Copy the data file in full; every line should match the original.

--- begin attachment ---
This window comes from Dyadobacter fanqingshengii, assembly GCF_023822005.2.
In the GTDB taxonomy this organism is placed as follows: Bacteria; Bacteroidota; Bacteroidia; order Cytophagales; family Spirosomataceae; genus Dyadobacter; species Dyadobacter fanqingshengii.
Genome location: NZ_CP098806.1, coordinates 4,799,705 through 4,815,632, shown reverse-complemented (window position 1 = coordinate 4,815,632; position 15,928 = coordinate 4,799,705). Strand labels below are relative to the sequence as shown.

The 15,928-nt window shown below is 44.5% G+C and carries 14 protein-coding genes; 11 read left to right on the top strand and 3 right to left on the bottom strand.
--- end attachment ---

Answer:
This window comes from Dyadobacter fanqingshengii, assembly GCF_023822005.2.
In the GTDB taxonomy this organism is placed as follows: Bacteria; Bacteroidota; Bacteroidia; order Cytophagales; family Spirosomataceae; genus Dyadobacter; species Dyadobacter fanqingshengii.
Genome location: NZ_CP098806.1, coordinates 4,799,705 through 4,815,632, shown reverse-complemented (window position 1 = coordinate 4,815,632; position 15,928 = coordinate 4,799,705). Strand labels below are relative to the sequence as shown.

The 15,928-nt window shown below is 44.5% G+C and carries 14 protein-coding genes; 11 read left to right on the top strand and 3 right to left on the bottom strand.